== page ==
The main difference between bacterial and fungal colonies is that bacterial colonies are small, smooth or rough colonies with defined margins while fungal colonies are large colonies with a fuzzy appearance. Furthermore, bacterial colonies look wet and shiny while fungal colonies are powder-like.
Bacterial and fungal colonies refer to the appearance of growth of bacteria and fungi on a solid, nutrient agar. Colony morphology is the area that studies the characteristics of colonies. Characteristics of colonies include colony form, elevation, margin, surface, capacity, and chromogenesis.
Key Areas Covered
1. What are Bacterial Colonies
– Definition, Facts, Appearance
2. What are Fungal Colonies
– Definition, Facts, Appearance
3. What are the Similarities Between Bacterial and Fungal Colonies
– Outline of Common Features
4. What is the Difference Between Bacterial and Fungal Colonies
– Comparison of Key Differences
Key Terms: Bacterial Colonies, Form, Fungal Colonies, Size, Texture
What are Bacterial Colonies
Bacterial colonies are a mass of bacterial cells divided from a single bacterium on the solid medium. All bacteria within the colony are genetically alike and can be called a clone. Most bacterial colonies are circular or irregular in shape. Some of them are actinomycetes filamentous or rhizoid. Most bacterial colonies are tiny and less than 1 mm in diameter. Hence, they are called punctiform (pin-point). They have a defined margin as well. The microscope can be used in order to observe the edge. The colour of the colony varies with the species. They can be white, buff, red, purple, etc.
The surface of the bacterial colonies can be smooth, glistening, rough, dull, or rugose (wrinkled). The texture of them can be butyrous (buttery), viscid (sticks to loop, hard to get off), brittle/friable (dry, breaks apart) or mucoid (sticky, mucus-like).
What are Fungal Colonies
Fungal colonies are either a mass of cells of unicellular fungi or fungal hyphae of multicellular fungi. Fungal colonies made up of unicellular fungi resemble bacterial colonies on solid media. However, fungal colonies made up of multicellular fungi are fuzzy. The form of these colonies can be either filamentous or rhizoid. They often appear in whitish gray colour. They turn into different colours from the centre with the growth of the colony.
Similarities Between Bacterial and Fungal Colonies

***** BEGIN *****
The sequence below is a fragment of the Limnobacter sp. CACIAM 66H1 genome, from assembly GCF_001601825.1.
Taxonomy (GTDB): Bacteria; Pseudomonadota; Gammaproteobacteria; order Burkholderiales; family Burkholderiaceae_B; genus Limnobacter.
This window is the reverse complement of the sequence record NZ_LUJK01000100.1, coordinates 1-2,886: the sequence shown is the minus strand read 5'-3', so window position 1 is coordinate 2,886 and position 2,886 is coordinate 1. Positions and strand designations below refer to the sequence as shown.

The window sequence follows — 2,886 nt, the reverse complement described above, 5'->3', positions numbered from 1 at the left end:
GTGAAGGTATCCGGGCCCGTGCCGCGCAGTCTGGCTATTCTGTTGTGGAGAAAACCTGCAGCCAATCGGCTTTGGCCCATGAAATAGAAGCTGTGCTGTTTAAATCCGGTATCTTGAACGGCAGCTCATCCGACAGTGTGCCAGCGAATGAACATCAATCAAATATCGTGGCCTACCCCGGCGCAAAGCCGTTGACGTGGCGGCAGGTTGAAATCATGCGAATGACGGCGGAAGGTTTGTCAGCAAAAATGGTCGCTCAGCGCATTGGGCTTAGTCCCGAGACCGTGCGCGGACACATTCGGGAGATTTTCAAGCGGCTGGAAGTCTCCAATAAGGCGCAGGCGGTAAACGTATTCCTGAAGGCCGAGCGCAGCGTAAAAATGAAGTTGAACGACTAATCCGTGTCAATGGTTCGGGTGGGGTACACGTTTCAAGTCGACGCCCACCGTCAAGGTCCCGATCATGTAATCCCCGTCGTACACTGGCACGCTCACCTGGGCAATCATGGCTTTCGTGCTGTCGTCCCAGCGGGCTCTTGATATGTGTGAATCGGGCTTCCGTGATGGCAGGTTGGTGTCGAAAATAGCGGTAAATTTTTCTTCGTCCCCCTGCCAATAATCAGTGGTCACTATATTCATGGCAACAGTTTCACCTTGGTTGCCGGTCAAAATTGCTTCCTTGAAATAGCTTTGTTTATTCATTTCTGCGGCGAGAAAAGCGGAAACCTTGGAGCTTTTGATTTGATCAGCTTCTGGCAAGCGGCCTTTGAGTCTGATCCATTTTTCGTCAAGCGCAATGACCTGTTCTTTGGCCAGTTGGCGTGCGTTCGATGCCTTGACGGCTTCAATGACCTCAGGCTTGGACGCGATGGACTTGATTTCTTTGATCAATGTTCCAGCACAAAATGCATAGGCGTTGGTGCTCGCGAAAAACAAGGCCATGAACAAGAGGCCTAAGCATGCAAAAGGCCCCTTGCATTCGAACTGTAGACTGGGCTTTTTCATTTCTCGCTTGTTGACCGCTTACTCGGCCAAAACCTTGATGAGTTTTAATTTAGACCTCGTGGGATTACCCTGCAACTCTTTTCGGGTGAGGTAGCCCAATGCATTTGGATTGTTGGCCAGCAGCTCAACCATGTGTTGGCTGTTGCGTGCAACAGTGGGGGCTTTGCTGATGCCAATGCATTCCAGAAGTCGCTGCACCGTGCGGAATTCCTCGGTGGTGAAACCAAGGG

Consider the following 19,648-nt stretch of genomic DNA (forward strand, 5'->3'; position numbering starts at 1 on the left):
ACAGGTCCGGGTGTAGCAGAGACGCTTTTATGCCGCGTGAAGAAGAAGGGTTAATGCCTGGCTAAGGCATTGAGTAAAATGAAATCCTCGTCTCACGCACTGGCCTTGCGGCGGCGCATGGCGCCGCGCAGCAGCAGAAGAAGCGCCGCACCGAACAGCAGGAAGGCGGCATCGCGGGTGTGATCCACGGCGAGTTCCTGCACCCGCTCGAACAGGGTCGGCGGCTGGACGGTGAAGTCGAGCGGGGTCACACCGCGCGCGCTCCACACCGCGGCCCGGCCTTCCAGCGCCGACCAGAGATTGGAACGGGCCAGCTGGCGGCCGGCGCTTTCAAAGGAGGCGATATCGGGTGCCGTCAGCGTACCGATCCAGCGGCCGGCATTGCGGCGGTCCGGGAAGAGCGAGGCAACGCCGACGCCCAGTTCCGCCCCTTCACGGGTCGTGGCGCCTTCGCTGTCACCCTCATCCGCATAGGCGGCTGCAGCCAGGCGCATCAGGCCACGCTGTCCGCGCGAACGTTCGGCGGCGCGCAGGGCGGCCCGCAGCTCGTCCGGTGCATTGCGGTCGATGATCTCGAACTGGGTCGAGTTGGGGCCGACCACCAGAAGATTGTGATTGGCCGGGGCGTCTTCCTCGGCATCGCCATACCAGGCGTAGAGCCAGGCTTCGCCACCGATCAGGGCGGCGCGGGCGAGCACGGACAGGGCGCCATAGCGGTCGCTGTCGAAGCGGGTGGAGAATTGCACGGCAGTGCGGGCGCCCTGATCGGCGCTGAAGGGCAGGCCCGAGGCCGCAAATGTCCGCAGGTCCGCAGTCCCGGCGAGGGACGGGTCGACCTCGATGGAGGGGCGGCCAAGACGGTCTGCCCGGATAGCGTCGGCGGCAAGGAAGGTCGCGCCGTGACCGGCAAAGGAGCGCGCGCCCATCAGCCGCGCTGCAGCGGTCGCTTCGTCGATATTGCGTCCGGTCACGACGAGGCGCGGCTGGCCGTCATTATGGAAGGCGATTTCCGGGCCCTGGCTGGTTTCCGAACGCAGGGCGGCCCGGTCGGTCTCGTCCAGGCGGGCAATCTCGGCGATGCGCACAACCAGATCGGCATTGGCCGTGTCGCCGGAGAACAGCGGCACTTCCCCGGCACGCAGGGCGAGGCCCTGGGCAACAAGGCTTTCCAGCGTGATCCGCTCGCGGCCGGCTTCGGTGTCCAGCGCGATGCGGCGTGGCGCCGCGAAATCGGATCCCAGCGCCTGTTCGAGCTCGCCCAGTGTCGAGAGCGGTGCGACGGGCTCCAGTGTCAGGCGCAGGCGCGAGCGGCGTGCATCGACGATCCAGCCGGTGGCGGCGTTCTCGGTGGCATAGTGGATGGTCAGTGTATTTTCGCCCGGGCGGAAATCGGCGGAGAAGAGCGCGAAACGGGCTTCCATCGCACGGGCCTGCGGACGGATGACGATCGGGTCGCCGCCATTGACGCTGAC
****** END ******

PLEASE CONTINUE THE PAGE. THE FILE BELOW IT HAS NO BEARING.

- Bacterial and fungal colonies are the growth forms on solid nutrient agar.
- They exhibit specific characteristics to the organism that forms the colony.
- The colour of the colony depends on the type of microorganism that forms the colony.
- Both can be used in the identification of the microorganisms.
Difference Between Bacterial and Fungal Colonies
Bacterial colonies refer to a visible mass of cells arisen from a single bacterial cell while fungal colonies refer to a mass of thread-like hyphae.
Unicellular or Multicellular
Bacterial colonies are made up of unicellular organisms while fungal colonies can be made up of either unicellular or multicellular organisms.
Made up of
Bacterial colonies are made up of a mass of bacterial cells resulted from the division of a single bacterium while fungal colonies are made up of fungal hyphae produced by a single spore.
Size of the colony
Bacterial colonies are small while most of the fungal colonies that develop hyphae are large.
Bacterial colonies have a smooth or rough appearance while fungal colonies have a fuzzy appearance. This is one main difference between bacterial and fungal colonies.
Bacterial colonies have a defined margin while fungal colonies have a filamentous margin.
Bacterial colonies look wet and shiny while fungal colonies are powder-like.
Bacterial colonies are circular or irregular while fungal colonies are filamentous or rhizoid.
Bacterial colonies grow within the pH 5-9 (optimum 7) while fungal colonies grow within the pH 5-6.
Bacterial colonies are small, mostly rounded, shiny colonies made up of a bacterial clone. On the other hand, fungal colonies are large, fuzzy colonies mostly formed from the fungal hyphae. The main difference between bacterial and fungal colonies is the form and the texture of colonies.
1. “8: Bacterial Colony Morphology.” Biology LibreTexts, Libretexts, 3 Jan. 2018, Available Here
2. Moore, David, et al. “4.6 Morphological Differentiation of Fungal Colonies.” 21st Century Guidebook to Fungi, 1 Dec. 2008, Available Here
1. “Yersinia enterocolitica colonies Hektoen” By CDC – This media comes from the Centers for Disease Control and Prevention’s Public Health Image Library (PHIL), with identification number #6707. (Public Domain) via Commons Wikimedia
2. “Yarrowia lipolytica YGC colonies 56” By A doubt – Own work (CC BY-SA 4.0) via Commons Wikimedia
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